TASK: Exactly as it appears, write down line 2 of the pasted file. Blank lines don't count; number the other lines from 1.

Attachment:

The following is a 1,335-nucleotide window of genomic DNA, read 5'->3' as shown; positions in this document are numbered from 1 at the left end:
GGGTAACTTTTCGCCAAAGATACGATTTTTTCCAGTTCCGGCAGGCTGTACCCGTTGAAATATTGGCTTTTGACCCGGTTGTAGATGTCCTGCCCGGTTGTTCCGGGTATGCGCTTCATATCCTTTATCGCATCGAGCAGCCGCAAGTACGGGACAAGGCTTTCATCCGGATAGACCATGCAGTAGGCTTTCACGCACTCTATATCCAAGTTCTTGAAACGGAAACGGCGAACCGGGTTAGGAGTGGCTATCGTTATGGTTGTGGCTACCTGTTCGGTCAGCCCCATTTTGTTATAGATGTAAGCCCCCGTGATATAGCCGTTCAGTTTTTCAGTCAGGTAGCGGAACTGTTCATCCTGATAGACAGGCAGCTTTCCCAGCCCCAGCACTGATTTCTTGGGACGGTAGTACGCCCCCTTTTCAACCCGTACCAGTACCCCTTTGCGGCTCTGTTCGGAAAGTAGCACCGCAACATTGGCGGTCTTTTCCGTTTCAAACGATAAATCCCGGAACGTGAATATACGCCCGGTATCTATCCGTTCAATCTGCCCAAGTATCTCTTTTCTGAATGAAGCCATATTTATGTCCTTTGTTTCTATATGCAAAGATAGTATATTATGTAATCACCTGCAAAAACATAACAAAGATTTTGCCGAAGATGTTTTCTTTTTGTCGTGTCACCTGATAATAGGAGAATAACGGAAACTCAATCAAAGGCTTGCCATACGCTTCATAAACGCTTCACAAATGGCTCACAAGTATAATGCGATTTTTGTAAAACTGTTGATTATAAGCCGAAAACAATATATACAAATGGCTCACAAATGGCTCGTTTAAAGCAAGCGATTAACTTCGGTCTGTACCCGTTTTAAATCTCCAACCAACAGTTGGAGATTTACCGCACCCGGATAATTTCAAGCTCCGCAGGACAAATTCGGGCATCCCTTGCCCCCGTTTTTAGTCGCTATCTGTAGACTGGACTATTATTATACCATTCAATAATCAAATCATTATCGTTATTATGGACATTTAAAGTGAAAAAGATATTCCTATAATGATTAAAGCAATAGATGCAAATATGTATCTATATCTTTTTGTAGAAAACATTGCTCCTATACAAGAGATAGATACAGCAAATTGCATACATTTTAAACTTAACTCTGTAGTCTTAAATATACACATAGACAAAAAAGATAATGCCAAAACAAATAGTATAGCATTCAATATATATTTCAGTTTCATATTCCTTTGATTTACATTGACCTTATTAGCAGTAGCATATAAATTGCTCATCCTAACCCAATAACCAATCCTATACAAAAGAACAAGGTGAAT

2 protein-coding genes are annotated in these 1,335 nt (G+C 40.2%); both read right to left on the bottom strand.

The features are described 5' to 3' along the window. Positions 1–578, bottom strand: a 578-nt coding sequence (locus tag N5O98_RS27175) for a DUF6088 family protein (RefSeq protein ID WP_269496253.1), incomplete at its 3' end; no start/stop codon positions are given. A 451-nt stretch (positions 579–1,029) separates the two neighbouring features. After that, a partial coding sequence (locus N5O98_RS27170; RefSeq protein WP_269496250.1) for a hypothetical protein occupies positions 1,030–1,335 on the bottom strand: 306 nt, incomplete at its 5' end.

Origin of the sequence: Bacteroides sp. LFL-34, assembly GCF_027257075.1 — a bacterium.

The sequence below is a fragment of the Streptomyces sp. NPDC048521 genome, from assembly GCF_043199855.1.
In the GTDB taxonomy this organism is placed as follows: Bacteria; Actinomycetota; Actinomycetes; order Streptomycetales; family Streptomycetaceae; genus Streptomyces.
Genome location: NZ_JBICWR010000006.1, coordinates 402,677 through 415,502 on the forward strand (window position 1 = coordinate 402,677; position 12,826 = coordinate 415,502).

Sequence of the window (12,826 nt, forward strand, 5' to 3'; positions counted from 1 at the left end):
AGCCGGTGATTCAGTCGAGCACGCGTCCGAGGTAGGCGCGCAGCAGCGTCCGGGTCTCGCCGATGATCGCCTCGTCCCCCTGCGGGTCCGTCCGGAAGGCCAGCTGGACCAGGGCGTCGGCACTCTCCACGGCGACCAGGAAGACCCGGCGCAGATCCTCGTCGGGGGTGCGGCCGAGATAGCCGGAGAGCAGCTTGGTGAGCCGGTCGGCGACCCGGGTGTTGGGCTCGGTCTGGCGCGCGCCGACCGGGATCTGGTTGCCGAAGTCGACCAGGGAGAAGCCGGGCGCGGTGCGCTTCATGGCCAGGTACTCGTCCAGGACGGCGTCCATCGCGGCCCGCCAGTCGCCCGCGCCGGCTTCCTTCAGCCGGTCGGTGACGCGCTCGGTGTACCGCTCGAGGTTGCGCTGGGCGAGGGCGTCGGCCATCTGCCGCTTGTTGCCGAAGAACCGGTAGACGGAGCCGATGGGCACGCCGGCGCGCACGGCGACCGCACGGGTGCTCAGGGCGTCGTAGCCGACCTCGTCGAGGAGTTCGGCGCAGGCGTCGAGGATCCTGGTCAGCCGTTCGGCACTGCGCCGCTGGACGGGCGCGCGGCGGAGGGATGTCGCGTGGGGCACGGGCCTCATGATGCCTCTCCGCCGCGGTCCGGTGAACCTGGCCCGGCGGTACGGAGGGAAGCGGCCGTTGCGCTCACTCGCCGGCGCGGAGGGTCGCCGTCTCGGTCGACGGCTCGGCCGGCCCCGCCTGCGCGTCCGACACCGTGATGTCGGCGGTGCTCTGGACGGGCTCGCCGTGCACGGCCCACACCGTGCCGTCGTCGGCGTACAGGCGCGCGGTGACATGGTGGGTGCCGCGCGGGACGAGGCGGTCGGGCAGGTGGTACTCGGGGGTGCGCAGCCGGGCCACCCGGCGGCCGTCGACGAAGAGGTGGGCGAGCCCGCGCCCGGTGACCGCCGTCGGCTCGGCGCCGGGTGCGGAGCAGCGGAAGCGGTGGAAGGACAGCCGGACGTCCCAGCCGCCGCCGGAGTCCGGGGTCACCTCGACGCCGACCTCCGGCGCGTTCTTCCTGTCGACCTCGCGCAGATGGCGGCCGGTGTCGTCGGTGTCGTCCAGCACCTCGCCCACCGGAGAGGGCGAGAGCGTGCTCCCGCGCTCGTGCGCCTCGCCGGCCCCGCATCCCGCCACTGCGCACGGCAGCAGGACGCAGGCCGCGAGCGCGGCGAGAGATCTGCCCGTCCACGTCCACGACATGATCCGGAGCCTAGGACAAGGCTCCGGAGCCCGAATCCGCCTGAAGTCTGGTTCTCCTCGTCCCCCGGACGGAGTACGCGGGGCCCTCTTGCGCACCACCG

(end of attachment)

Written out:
GGGTAACTTTTCGCCAAAGATACGATTTTTTCCAGTTCCGGCAGGCTGTACCCGTTGAAATATTGGCTTTTGACCCGGTTGTAGATGTCCTGCCCGGTTGTTCCGGGTATGCGCTTCATATCCTTTATCGCATCGAGCAGCCGCAAGTACGGGACAAGGCTTTCATCCGGATAGACCATGCAGTAGGCTTTCACGCACTCTATATCCAAGTTCTTGAAACGGAAACGGCGAACCGGGTTAGGAGTGGCTATCGTTATGGTTGTGGCTACCTGTTCGGTCAGCCCCATTTTGTTATAGATGTAAGCCCCCGTGATATAGCCGTTCAGTTTTTCAGTCAGGTAGCGGAACTGTTCATCCTGATAGACAGGCAGCTTTCCCAGCCCCAGCACTGATTTCTTGGGACGGTAGTACGCCCCCTTTTCAACCCGTACCAGTACCCCTTTGCGGCTCTGTTCGGAAAGTAGCACCGCAACATTGGCGGTCTTTTCCGTTTCAAACGATAAATCCCGGAACGTGAATATACGCCCGGTATCTATCCGTTCAATCTGCCCAAGTATCTCTTTTCTGAATGAAGCCATATTTATGTCCTTTGTTTCTATATGCAAAGATAGTATATTATGTAATCACCTGCAAAAACATAACAAAGATTTTGCCGAAGATGTTTTCTTTTTGTCGTGTCACCTGATAATAGGAGAATAACGGAAACTCAATCAAAGGCTTGCCATACGCTTCATAAACGCTTCACAAATGGCTCACAAGTATAATGCGATTTTTGTAAAACTGTTGATTATAAGCCGAAAACAATATATACAAATGGCTCACAAATGGCTCGTTTAAAGCAAGCGATTAACTTCGGTCTGTACCCGTTTTAAATCTCCAACCAACAGTTGGAGATTTACCGCACCCGGATAATTTCAAGCTCCGCAGGACAAATTCGGGCATCCCTTGCCCCCGTTTTTAGTCGCTATCTGTAGACTGGACTATTATTATACCATTCAATAATCAAATCATTATCGTTATTATGGACATTTAAAGTGAAAAAGATATTCCTATAATGATTAAAGCAATAGATGCAAATATGTATCTATATCTTTTTGTAGAAAACATTGCTCCTATACAAGAGATAGATACAGCAAATTGCATACATTTTAAACTTAACTCTGTAGTCTTAAATATACACATAGACAAAAAAGATAATGCCAAAACAAATAGTATAGCATTCAATATATATTTCAGTTTCATATTCCTTTGATTTACATTGACCTTATTAGCAGTAGCATATAAATTGCTCATCCTAACCCAATAACCAATCCTATACAAAAGAACAAGGTGAAT